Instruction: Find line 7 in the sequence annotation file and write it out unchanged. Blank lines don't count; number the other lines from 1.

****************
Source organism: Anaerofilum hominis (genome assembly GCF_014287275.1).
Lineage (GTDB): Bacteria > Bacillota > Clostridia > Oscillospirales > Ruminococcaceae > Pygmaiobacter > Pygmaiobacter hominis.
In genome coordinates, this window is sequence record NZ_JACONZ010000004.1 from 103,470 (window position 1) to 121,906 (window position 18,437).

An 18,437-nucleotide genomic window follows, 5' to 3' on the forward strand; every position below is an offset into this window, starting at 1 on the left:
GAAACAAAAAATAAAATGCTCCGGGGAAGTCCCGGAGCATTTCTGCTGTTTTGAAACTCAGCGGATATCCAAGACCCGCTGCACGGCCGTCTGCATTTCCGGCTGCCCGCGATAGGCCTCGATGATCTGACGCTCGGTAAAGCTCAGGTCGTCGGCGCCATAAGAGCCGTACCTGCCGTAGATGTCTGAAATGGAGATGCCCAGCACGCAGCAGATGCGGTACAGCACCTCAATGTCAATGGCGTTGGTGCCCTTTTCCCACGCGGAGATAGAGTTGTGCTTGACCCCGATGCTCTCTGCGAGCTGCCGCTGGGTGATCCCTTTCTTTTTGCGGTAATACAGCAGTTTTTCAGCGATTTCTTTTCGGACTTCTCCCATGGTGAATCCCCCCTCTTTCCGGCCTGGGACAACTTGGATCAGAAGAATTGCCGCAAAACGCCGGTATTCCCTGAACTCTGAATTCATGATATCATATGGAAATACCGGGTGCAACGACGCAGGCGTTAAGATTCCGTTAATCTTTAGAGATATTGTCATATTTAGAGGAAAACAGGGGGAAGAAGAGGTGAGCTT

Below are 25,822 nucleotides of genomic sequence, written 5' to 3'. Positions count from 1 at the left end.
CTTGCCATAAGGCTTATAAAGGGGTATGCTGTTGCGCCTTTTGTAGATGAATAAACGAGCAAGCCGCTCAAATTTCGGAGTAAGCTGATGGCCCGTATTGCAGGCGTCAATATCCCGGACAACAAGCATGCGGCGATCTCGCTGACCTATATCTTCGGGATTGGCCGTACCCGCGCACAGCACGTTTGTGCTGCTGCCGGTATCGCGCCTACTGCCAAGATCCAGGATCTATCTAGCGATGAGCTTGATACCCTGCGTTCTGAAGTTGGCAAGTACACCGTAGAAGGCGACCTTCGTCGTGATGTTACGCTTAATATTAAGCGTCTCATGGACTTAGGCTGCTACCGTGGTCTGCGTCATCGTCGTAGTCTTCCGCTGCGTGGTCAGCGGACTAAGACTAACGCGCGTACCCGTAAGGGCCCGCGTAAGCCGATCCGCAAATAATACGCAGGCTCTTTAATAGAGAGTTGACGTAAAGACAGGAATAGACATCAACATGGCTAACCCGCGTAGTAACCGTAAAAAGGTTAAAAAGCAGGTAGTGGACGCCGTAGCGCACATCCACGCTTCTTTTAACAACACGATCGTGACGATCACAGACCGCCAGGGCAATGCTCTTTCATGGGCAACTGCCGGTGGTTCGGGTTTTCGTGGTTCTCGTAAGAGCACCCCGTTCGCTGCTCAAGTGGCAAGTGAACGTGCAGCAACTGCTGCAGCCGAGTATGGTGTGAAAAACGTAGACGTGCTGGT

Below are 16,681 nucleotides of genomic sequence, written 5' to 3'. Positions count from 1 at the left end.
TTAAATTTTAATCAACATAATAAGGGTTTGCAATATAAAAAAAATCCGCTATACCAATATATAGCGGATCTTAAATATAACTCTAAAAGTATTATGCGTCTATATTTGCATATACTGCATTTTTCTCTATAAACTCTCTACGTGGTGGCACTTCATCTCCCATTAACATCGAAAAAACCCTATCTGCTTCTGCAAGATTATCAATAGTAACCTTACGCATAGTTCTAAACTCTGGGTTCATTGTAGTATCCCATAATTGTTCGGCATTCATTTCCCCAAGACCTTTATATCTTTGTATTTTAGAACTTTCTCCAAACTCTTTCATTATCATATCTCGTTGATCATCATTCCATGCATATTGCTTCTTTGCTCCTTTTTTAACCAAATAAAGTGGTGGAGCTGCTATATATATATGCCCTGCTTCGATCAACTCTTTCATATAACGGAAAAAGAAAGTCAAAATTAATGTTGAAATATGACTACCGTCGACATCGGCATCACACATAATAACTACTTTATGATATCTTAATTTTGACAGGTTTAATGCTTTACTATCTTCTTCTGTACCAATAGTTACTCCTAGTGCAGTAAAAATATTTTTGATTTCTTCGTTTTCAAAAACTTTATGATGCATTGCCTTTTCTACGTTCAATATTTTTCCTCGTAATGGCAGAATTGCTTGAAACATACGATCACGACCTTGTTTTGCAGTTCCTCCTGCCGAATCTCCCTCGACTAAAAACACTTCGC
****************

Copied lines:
CTTGCCATAAGGCTTATAAAGGGGTATGCTGTTGCGCCTTTTGTAGATGAATAAACGAGCAAGCCGCTCAAATTTCGGAGTAAGCTGATGGCCCGTATTGCAGGCGTCAATATCCCGGACAACAAGCATGCGGCGATCTCGCTGACCTATATCTTCGGGATTGGCCGTACCCGCGCACAGCACGTTTGTGCTGCTGCCGGTATCGCGCCTACTGCCAAGATCCAGGATCTATCTAGCGATGAGCTTGATACCCTGCGTTCTGAAGTTGGCAAGTACACCGTAGAAGGCGACCTTCGTCGTGATGTTACGCTTAATATTAAGCGTCTCATGGACTTAGGCTGCTACCGTGGTCTGCGTCATCGTCGTAGTCTTCCGCTGCGTGGTCAGCGGACTAAGACTAACGCGCGTACCCGTAAGGGCCCGCGTAAGCCGATCCGCAAATAATACGCAGGCTCTTTAATAGAGAGTTGACGTAAAGACAGGAATAGACATCAACATGGCTAACCCGCGTAGTAACCGTAAAAAGGTTAAAAAGCAGGTAGTGGACGCCGTAGCGCACATCCACGCTTCTTTTAACAACACGATCGTGACGATCACAGACCGCCAGGGCAATGCTCTTTCATGGGCAACTGCCGGTGGTTCGGGTTTTCGTGGTTCTCGTAAGAGCACCCCGTTCGCTGCTCAAGTGGCAAGTGAACGTGCAGCAACTGCTGCAGCCGAGTATGGTGTGAAAAACGTAGACGTGCTGGT